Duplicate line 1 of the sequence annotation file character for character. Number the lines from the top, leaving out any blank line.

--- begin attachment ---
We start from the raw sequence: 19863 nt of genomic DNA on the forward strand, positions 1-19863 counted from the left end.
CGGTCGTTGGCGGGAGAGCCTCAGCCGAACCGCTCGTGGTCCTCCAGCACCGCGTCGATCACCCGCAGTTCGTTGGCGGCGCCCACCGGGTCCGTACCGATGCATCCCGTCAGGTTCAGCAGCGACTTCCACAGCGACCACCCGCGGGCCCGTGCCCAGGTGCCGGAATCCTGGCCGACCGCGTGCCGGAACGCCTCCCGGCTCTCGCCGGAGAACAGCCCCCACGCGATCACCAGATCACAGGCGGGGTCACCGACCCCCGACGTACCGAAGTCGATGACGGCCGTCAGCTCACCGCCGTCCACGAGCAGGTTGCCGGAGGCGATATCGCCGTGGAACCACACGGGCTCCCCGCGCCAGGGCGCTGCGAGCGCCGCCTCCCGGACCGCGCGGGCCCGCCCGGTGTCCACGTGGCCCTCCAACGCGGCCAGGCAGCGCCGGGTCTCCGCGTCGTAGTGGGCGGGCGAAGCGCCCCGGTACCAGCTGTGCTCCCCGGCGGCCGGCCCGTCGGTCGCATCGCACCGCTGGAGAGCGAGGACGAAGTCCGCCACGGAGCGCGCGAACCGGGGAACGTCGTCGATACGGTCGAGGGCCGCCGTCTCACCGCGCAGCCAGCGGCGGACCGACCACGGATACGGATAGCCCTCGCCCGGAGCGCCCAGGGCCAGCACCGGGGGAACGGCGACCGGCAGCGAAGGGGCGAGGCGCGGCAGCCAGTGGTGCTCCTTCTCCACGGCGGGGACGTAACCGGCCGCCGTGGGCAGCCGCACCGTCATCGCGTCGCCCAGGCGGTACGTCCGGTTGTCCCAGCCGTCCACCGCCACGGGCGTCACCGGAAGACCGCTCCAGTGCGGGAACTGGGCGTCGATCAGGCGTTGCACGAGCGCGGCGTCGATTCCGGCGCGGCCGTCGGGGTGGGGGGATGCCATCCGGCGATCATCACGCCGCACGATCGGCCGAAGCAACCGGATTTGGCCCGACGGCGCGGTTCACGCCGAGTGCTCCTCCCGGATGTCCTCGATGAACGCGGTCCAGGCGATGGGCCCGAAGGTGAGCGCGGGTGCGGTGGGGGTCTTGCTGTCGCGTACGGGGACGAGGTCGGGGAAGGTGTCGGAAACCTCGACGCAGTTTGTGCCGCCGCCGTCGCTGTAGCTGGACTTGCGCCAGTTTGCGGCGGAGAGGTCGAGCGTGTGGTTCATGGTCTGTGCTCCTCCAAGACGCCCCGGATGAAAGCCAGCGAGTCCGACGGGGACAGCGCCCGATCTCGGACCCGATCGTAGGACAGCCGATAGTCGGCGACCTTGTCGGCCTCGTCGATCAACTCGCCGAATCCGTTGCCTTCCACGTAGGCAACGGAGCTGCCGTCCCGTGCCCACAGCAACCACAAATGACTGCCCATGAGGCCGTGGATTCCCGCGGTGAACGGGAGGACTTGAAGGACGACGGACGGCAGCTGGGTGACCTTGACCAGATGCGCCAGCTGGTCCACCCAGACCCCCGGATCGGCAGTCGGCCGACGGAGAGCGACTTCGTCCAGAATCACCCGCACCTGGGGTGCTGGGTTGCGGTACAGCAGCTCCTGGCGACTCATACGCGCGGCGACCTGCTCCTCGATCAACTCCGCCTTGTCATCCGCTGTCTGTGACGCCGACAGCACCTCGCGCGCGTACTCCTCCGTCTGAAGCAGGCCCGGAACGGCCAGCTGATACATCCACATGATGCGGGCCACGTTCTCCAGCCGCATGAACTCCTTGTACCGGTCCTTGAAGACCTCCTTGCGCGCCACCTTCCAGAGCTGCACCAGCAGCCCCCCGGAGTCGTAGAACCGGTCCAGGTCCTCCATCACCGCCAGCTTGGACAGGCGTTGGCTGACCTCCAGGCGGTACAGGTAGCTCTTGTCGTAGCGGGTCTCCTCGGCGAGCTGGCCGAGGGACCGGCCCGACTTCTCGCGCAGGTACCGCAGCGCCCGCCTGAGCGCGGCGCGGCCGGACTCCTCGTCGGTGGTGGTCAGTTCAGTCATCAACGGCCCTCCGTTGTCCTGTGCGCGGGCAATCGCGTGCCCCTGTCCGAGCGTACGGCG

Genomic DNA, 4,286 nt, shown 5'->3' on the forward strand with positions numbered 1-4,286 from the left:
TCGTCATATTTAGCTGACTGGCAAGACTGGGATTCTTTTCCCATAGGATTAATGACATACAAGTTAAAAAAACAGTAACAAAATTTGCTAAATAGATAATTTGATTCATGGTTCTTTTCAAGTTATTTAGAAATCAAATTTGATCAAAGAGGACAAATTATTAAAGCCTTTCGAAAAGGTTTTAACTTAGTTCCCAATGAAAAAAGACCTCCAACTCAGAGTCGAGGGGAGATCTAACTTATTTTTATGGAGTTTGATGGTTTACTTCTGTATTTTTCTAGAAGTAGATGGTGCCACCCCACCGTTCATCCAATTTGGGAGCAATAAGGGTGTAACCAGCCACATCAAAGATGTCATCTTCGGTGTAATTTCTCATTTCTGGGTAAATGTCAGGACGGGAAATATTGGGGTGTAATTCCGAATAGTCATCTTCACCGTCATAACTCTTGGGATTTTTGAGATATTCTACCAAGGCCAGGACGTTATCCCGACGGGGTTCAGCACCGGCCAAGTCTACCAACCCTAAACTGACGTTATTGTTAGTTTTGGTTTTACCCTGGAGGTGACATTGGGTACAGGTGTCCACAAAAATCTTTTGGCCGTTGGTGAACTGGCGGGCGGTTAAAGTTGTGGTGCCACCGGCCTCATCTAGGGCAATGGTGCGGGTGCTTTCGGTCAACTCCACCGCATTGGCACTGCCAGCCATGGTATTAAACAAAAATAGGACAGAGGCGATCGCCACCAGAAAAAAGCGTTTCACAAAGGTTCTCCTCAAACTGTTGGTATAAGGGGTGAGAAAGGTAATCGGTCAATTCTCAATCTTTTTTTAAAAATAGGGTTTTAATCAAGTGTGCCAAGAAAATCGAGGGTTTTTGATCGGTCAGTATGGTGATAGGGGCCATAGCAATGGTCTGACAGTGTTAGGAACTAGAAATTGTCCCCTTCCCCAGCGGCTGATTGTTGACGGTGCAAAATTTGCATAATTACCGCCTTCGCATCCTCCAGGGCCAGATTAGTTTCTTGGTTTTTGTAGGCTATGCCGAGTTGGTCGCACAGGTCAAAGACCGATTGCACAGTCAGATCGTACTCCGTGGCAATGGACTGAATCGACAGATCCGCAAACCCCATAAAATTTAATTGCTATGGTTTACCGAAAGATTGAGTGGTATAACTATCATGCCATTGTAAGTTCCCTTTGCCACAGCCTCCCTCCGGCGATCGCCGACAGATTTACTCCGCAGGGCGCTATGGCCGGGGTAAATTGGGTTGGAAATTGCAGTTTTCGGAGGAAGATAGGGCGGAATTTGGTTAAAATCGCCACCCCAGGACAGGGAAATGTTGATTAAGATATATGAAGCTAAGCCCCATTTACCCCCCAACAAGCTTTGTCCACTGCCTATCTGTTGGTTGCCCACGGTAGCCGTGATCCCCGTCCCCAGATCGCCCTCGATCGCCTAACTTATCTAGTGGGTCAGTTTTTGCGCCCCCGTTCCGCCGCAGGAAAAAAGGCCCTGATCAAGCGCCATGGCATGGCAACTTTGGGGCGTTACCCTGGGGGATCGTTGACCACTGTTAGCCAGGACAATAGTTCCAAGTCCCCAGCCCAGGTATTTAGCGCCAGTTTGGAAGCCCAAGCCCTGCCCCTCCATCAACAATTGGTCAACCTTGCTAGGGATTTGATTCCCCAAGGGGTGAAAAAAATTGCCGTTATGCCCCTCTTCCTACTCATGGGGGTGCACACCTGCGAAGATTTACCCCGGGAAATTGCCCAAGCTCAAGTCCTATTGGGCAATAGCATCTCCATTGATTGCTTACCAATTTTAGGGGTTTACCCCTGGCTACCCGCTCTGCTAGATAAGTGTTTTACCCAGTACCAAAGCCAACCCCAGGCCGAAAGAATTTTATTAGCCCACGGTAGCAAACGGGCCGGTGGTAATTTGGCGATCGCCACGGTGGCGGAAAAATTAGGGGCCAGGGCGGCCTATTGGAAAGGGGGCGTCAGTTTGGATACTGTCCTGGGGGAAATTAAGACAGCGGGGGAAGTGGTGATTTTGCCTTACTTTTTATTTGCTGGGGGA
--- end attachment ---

We start from the raw sequence: 19863 nt of genomic DNA on the forward strand, positions 1-19863 counted from the left end.